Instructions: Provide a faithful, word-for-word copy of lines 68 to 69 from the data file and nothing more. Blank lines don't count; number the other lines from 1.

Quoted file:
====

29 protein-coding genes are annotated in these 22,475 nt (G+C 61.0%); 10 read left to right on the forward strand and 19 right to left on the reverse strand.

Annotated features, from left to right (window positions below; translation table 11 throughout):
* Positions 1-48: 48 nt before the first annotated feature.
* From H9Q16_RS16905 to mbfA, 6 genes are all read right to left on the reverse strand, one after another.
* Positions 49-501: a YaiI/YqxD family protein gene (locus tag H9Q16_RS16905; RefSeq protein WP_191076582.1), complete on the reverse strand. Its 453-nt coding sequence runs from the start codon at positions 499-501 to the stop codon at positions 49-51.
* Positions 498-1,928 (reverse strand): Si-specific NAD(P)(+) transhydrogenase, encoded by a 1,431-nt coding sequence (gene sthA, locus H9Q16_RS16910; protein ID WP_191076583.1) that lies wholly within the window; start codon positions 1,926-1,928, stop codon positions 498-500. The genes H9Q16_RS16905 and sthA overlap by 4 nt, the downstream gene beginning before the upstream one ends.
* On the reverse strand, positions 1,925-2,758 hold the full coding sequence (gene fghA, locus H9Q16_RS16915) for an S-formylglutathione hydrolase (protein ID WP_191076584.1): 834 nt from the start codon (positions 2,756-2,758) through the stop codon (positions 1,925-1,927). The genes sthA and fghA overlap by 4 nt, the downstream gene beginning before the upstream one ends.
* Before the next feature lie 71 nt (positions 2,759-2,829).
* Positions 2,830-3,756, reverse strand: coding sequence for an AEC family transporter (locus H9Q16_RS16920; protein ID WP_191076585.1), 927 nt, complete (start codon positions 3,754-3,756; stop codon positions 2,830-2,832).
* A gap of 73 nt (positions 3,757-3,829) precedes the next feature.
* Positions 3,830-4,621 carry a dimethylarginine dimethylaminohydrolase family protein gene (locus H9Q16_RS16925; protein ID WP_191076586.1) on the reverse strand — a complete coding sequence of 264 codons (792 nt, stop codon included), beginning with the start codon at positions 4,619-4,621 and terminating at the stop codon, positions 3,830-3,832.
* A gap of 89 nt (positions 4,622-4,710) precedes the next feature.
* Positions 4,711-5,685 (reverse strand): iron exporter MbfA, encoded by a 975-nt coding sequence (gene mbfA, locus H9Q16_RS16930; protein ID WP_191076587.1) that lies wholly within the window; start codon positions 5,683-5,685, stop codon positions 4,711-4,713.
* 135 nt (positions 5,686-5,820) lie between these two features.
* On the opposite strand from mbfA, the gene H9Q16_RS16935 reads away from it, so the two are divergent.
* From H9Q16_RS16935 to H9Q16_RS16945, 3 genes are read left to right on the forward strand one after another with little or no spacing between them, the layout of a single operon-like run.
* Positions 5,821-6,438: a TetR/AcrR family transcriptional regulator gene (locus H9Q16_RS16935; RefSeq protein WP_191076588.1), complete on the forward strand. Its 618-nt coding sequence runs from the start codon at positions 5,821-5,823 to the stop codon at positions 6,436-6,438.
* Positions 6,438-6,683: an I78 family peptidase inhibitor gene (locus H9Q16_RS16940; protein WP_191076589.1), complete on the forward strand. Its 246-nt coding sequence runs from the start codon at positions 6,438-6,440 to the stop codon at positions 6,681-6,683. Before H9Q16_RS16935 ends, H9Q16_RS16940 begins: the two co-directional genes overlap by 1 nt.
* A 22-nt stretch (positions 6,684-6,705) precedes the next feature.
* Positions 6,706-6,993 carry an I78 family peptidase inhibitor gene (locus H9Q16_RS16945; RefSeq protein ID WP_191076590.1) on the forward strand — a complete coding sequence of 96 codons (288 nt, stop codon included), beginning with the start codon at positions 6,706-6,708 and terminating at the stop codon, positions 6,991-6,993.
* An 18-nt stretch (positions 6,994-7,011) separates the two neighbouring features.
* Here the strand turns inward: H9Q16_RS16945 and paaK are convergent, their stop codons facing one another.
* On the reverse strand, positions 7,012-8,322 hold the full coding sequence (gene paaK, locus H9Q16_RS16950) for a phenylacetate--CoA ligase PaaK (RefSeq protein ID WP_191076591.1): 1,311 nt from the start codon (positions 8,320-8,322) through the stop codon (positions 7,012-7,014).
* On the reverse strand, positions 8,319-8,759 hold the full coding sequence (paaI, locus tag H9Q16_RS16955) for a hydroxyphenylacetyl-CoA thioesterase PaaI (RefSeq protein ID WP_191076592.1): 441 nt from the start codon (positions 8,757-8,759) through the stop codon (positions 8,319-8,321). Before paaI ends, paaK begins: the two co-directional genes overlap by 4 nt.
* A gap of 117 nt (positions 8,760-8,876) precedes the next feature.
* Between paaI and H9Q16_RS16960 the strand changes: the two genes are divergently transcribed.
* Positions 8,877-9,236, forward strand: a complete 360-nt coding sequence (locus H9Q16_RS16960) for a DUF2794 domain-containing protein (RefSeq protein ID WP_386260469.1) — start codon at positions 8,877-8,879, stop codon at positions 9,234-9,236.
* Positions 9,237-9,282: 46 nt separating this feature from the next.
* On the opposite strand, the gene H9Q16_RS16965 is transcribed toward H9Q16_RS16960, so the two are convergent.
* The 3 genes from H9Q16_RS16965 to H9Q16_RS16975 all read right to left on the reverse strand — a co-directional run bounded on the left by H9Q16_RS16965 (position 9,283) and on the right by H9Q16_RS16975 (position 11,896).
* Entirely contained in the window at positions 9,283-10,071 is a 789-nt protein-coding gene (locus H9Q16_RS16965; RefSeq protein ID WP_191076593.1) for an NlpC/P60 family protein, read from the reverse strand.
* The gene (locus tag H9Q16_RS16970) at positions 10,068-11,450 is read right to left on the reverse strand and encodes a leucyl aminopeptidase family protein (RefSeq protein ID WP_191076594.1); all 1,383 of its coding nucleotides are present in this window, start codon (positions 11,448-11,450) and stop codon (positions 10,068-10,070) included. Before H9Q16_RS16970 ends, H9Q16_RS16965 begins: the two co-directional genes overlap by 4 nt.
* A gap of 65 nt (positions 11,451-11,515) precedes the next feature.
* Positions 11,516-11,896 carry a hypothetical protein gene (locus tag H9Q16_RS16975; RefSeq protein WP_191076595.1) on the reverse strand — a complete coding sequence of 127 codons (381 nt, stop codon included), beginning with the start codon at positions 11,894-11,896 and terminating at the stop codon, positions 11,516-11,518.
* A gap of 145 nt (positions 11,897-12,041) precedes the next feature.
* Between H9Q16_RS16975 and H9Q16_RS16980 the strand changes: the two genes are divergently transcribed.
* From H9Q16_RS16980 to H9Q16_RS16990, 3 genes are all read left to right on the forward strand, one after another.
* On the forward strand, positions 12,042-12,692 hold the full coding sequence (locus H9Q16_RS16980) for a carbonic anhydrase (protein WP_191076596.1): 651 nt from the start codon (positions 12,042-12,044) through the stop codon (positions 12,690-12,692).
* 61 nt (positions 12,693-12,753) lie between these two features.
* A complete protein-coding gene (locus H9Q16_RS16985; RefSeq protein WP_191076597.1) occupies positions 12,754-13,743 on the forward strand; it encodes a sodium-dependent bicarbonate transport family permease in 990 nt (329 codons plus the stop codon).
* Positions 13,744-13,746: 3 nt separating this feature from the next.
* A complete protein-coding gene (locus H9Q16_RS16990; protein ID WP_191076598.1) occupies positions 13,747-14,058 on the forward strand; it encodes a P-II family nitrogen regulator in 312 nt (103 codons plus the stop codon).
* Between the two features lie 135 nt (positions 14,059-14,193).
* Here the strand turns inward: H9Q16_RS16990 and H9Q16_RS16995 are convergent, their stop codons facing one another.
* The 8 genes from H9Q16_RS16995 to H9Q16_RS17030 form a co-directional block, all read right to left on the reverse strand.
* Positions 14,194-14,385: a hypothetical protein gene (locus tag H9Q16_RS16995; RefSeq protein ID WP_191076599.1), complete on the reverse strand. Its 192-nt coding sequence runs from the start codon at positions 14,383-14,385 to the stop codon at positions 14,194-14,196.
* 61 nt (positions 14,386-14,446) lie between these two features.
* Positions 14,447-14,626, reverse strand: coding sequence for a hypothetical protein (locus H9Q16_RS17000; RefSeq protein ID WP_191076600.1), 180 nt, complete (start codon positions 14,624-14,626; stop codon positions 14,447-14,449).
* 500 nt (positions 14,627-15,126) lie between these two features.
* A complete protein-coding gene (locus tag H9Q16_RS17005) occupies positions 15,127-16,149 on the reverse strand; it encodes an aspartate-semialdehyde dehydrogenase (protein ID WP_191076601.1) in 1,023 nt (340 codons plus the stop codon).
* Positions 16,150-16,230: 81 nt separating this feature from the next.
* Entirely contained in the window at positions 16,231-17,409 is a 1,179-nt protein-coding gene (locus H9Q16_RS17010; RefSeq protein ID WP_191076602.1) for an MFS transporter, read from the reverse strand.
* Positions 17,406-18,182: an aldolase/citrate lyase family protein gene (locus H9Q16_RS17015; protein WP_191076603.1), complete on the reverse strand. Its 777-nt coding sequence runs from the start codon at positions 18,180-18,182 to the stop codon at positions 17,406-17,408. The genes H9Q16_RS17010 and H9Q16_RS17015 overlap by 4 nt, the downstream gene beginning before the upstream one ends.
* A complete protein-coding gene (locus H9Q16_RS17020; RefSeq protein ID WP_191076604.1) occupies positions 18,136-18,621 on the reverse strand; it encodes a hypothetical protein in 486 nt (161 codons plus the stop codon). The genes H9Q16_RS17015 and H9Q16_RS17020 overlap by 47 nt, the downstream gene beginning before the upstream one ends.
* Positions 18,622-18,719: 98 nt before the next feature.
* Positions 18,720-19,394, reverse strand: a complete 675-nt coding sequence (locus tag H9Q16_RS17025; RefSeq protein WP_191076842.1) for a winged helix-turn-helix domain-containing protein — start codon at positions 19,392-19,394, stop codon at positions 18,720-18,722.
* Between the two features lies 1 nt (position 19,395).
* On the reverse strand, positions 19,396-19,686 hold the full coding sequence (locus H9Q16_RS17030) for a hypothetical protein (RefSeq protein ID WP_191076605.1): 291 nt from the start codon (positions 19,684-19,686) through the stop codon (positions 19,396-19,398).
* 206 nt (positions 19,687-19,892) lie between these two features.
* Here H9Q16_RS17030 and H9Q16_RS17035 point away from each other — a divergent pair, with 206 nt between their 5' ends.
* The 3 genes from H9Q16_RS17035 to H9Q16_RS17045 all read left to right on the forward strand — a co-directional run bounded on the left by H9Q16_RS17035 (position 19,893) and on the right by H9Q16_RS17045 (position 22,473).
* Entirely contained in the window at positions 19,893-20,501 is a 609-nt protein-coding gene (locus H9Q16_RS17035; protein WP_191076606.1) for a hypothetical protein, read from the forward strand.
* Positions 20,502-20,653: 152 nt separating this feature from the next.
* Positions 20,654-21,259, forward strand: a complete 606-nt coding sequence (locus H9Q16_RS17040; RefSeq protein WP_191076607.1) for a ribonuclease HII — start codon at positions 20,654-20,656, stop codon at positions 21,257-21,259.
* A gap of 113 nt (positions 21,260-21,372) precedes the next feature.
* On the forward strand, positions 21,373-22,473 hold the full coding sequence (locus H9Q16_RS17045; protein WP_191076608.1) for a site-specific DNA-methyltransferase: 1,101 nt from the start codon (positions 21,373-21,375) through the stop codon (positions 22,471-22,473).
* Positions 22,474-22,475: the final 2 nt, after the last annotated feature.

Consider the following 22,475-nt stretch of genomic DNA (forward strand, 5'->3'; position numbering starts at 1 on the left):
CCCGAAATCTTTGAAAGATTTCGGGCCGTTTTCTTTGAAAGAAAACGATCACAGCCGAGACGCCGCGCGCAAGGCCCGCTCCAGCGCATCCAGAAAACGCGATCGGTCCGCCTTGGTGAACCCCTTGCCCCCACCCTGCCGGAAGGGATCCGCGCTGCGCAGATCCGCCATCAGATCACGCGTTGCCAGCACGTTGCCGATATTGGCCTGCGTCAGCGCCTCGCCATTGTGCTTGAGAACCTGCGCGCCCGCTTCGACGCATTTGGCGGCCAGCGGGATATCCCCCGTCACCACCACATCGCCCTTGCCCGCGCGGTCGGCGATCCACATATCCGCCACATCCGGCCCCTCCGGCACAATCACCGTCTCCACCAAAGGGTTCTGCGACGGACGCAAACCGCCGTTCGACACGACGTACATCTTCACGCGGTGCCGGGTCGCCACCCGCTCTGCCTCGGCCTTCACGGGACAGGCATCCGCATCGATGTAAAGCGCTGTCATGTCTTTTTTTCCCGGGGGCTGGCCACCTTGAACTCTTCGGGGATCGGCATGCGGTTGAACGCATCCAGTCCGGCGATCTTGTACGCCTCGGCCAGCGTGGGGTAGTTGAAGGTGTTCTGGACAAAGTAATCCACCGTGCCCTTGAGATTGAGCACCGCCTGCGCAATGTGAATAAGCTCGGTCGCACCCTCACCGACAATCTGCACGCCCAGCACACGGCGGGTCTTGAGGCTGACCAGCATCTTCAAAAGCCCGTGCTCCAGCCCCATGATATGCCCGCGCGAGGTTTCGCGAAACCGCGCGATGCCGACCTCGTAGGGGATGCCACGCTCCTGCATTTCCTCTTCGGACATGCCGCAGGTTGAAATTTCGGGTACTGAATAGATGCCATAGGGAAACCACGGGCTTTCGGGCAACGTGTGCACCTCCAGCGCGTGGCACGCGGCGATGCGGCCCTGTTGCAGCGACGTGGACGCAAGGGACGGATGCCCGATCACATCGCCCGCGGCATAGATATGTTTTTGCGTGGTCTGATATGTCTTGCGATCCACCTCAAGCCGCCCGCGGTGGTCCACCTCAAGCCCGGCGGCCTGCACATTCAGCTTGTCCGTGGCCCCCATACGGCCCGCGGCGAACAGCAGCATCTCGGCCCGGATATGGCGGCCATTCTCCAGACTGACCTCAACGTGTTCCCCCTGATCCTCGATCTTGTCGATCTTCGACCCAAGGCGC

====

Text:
Consider the following 22,475-nt stretch of genomic DNA (forward strand, 5'->3'; position numbering starts at 1 on the left):
CCCGAAATCTTTGAAAGATTTCGGGCCGTTTTCTTTGAAAGAAAACGATCACAGCCGAGACGCCGCGCGCAAGGCCCGCTCCAGCGCATCCAGAAAACGCGATCGGTCCGCCTTGGTGAACCCCTTGCCCCCACCCTGCCGGAAGGGATCCGCGCTGCGCAGATCCGCCATCAGATCACGCGTTGCCAGCACGTTGCCGATATTGGCCTGCGTCAGCGCCTCGCCATTGTGCTTGAGAACCTGCGCGCCCGCTTCGACGCATTTGGCGGCCAGCGGGATATCCCCCGTCACCACCACATCGCCCTTGCCCGCGCGGTCGGCGATCCACATATCCGCCACATCCGGCCCCTCCGGCACAATCACCGTCTCCACCAAAGGGTTCTGCGACGGACGCAAACCGCCGTTCGACACGACGTACATCTTCACGCGGTGCCGGGTCGCCACCCGCTCTGCCTCGGCCTTCACGGGACAGGCATCCGCATCGATGTAAAGCGCTGTCATGTCTTTTTTTCCCGGGGGCTGGCCACCTTGAACTCTTCGGGGATCGGCATGCGGTTGAACGCATCCAGTCCGGCGATCTTGTACGCCTCGGCCAGCGTGGGGTAGTTGAAGGTGTTCTGGACAAAGTAATCCACCGTGCCCTTGAGATTGAGCACCGCCTGCGCAATGTGAATAAGCTCGGTCGCACCCTCACCGACAATCTGCACGCCCAGCACACGGCGGGTCTTGAGGCTGACCAGCATCTTCAAAAGCCCGTGCTCCAGCCCCATGATATGCCCGCGCGAGGTTTCGCGAAACCGCGCGATGCCGACCTCGTAGGGGATGCCACGCTCCTGCATTTCCTCTTCGGACATGCCGCAGGTTGAAATTTCGGGTACTGAATAGATGCCATAGGGAAACCACGGGCTTTCGGGCAACGTGTGCACCTCCAGCGCGTGGCACGCGGCGATGCGGCCCTGTTGCAGCGACGTGGACGCAAGGGACGGATGCCCGATCACATCGCCCGCGGCATAGATATGTTTTTGCGTGGTCTGATATGTCTTGCGATCCACCTCAAGCCGCCCGCGGTGGTCCACCTCAAGCCCGGCGGCCTGCACATTCAGCTTGTCCGTGGCCCCCATACGGCCCGCGGCGAACAGCAGCATCTCGGCCCGGATATGGCGGCCATTCTCCAGACTGACCTCAACGTGTTCCCCCTGATCCTCGATCTTGTCGATCTTCGACCCAAGGCGC